Sociology Index

Interpretivist, Interpretivism

The interpretivist tradition in sociology developed largely as a criticism of the dominant theory of positivism. Interpretivist sociologists do not necessarily reject the positivist account of scientific knowledge, but what they do question is the idea that the logic and methods of natural science can be imported into the study of societies.

Max Weber was one of the main influences on the interpretivist tradition in sociology. - Dr Steve Taylor. The term interpretivist is used because the information that is gathered is interpreted. Interpretivism is a thesis about what determines legal rights and duties, that is, what makes it the case that the law requires what it does. As such, interpretivism is a thesis about the nature of law.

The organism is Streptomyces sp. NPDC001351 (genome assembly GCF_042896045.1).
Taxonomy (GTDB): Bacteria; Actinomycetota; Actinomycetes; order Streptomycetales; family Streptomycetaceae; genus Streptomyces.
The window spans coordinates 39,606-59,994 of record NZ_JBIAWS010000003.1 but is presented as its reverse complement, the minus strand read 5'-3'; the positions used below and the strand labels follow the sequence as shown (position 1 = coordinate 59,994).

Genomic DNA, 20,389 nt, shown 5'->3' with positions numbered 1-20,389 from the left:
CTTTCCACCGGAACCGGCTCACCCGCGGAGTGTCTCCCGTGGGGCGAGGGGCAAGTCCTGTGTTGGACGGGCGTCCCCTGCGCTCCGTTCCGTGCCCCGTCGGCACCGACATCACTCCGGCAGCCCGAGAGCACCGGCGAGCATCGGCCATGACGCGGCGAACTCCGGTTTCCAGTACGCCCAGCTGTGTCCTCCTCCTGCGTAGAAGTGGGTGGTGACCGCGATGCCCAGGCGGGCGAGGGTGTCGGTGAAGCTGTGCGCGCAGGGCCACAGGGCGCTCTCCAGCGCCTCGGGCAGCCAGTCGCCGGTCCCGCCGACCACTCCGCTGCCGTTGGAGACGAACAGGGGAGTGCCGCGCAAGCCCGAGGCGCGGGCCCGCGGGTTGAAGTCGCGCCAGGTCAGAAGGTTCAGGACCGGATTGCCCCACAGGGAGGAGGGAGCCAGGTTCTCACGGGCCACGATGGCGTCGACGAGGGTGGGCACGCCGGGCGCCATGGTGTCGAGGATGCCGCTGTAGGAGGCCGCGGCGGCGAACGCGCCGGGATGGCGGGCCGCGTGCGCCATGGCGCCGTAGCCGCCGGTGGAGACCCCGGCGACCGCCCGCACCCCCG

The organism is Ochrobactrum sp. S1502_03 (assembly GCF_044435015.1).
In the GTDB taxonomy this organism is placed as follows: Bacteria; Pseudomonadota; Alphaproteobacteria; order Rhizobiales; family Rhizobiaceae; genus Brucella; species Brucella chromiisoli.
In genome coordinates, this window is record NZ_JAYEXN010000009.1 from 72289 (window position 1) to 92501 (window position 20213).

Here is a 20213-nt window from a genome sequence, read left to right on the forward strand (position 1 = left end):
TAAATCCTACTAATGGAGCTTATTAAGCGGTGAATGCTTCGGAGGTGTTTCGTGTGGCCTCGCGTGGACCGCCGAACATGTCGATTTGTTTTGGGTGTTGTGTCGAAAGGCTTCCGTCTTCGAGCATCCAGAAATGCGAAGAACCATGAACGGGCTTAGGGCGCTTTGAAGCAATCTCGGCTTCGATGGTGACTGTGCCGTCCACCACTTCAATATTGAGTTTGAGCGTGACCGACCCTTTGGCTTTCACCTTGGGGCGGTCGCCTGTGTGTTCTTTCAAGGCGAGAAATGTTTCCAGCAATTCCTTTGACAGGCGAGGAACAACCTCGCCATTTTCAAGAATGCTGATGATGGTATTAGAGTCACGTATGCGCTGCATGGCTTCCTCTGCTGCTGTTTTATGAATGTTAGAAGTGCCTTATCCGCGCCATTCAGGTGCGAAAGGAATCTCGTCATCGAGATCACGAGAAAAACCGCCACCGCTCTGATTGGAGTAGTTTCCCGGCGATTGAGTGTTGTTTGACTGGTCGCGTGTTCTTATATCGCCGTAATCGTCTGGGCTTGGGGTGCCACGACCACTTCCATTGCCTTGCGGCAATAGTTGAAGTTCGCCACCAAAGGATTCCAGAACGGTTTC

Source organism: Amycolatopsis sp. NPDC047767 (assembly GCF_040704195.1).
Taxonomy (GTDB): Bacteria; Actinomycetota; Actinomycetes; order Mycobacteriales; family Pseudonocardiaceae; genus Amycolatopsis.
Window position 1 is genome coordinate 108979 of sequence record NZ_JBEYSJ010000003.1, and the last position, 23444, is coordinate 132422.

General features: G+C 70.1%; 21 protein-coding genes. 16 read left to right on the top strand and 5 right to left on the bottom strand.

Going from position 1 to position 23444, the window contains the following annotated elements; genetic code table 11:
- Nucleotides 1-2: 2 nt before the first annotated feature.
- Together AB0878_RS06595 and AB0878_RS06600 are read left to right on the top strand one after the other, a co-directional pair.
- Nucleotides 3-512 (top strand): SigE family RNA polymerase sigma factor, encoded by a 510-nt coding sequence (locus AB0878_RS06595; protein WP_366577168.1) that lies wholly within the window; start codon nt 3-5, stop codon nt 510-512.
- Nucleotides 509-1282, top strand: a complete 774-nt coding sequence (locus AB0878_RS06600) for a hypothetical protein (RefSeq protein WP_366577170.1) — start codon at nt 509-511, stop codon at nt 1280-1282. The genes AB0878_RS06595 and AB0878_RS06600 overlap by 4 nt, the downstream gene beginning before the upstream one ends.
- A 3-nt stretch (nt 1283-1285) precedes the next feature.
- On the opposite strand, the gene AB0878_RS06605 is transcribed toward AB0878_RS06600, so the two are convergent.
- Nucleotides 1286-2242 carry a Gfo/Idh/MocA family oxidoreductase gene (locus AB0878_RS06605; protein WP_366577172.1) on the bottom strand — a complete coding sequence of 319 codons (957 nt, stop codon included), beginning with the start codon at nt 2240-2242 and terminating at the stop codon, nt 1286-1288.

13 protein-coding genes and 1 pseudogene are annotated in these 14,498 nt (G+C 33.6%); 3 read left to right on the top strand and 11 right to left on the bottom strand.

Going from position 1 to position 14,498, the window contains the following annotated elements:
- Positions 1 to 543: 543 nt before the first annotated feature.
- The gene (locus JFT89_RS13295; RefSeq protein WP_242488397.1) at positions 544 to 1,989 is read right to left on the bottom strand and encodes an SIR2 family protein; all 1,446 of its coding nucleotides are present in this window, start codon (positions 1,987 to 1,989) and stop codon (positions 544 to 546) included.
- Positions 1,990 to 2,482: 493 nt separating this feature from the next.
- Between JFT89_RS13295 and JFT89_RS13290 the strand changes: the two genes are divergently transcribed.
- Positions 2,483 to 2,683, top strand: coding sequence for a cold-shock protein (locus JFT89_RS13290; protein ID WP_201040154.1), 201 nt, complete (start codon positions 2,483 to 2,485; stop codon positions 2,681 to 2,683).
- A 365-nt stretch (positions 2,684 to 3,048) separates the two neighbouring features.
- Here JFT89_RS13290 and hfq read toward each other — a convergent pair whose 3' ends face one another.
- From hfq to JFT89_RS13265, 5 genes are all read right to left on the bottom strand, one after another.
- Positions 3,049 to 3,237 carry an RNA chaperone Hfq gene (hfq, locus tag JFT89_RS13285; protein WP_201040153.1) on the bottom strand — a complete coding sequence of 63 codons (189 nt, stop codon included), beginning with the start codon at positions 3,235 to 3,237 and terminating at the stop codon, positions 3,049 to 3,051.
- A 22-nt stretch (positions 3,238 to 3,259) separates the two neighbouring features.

Interpretive Theory of Law
Interpretivism about the nature of law is the view that legal rights and duties are determined by the scheme of principle that provides the best justification of certain political practices of a community: a scheme identifiable through an interpretation of the practices that is sensitive both to the facts of the practices and to the values or principles that the practices serve.

Interpretivism has been developed by Ronald Dworkin in a number of publications over the last 30 years or so. Interpretivism as developed by Dworkin includes the claim that interpretation is sensitive to values in the way just explained, and that it is fundamental to the nature of law. We shall be concerned exclusively with interpretivism as a theory about the nature of law, and so we shall not consider such views, except as possible misunderstandings of interpretivism. We shall focus on the explanation of the position defended by Dworkin, and briefly consider some alternatives in respect of the normative character of legal interpretation.